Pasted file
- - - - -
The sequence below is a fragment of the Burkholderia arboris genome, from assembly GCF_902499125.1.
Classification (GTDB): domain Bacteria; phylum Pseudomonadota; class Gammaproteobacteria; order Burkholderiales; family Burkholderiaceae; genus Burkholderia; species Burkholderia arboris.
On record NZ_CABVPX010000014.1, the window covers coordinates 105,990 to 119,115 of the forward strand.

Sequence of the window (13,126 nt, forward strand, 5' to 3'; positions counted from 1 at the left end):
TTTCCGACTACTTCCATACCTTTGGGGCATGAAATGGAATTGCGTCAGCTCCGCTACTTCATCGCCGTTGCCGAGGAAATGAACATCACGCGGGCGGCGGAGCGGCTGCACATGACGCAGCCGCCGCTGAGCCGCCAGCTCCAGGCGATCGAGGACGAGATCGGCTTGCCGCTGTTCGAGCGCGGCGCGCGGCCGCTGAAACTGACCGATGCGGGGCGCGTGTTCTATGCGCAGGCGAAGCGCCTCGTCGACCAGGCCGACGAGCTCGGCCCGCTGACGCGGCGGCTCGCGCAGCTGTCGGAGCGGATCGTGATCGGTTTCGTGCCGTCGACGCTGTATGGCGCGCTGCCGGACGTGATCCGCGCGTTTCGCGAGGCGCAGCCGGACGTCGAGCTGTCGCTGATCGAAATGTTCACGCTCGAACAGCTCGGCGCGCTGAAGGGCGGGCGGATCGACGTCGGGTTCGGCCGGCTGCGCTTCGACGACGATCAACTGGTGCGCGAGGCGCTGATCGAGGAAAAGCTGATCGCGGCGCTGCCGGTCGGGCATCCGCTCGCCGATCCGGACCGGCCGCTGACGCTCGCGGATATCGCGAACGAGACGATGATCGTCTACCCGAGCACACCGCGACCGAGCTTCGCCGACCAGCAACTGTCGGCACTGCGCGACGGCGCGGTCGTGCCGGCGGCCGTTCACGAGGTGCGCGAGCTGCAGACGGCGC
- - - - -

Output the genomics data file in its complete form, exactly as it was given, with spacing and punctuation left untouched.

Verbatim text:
The sequence below is a fragment of the Burkholderia arboris genome, from assembly GCF_902499125.1.
Classification (GTDB): domain Bacteria; phylum Pseudomonadota; class Gammaproteobacteria; order Burkholderiales; family Burkholderiaceae; genus Burkholderia; species Burkholderia arboris.
On record NZ_CABVPX010000014.1, the window covers coordinates 105,990 to 119,115 of the forward strand.

Sequence of the window (13,126 nt, forward strand, 5' to 3'; positions counted from 1 at the left end):
TTTCCGACTACTTCCATACCTTTGGGGCATGAAATGGAATTGCGTCAGCTCCGCTACTTCATCGCCGTTGCCGAGGAAATGAACATCACGCGGGCGGCGGAGCGGCTGCACATGACGCAGCCGCCGCTGAGCCGCCAGCTCCAGGCGATCGAGGACGAGATCGGCTTGCCGCTGTTCGAGCGCGGCGCGCGGCCGCTGAAACTGACCGATGCGGGGCGCGTGTTCTATGCGCAGGCGAAGCGCCTCGTCGACCAGGCCGACGAGCTCGGCCCGCTGACGCGGCGGCTCGCGCAGCTGTCGGAGCGGATCGTGATCGGTTTCGTGCCGTCGACGCTGTATGGCGCGCTGCCGGACGTGATCCGCGCGTTTCGCGAGGCGCAGCCGGACGTCGAGCTGTCGCTGATCGAAATGTTCACGCTCGAACAGCTCGGCGCGCTGAAGGGCGGGCGGATCGACGTCGGGTTCGGCCGGCTGCGCTTCGACGACGATCAACTGGTGCGCGAGGCGCTGATCGAGGAAAAGCTGATCGCGGCGCTGCCGGTCGGGCATCCGCTCGCCGATCCGGACCGGCCGCTGACGCTCGCGGATATCGCGAACGAGACGATGATCGTCTACCCGAGCACACCGCGACCGAGCTTCGCCGACCAGCAACTGTCGGCACTGCGCGACGGCGCGGTCGTGCCGGCGGCCGTTCACGAGGTGCGCGAGCTGCAGACGGCGC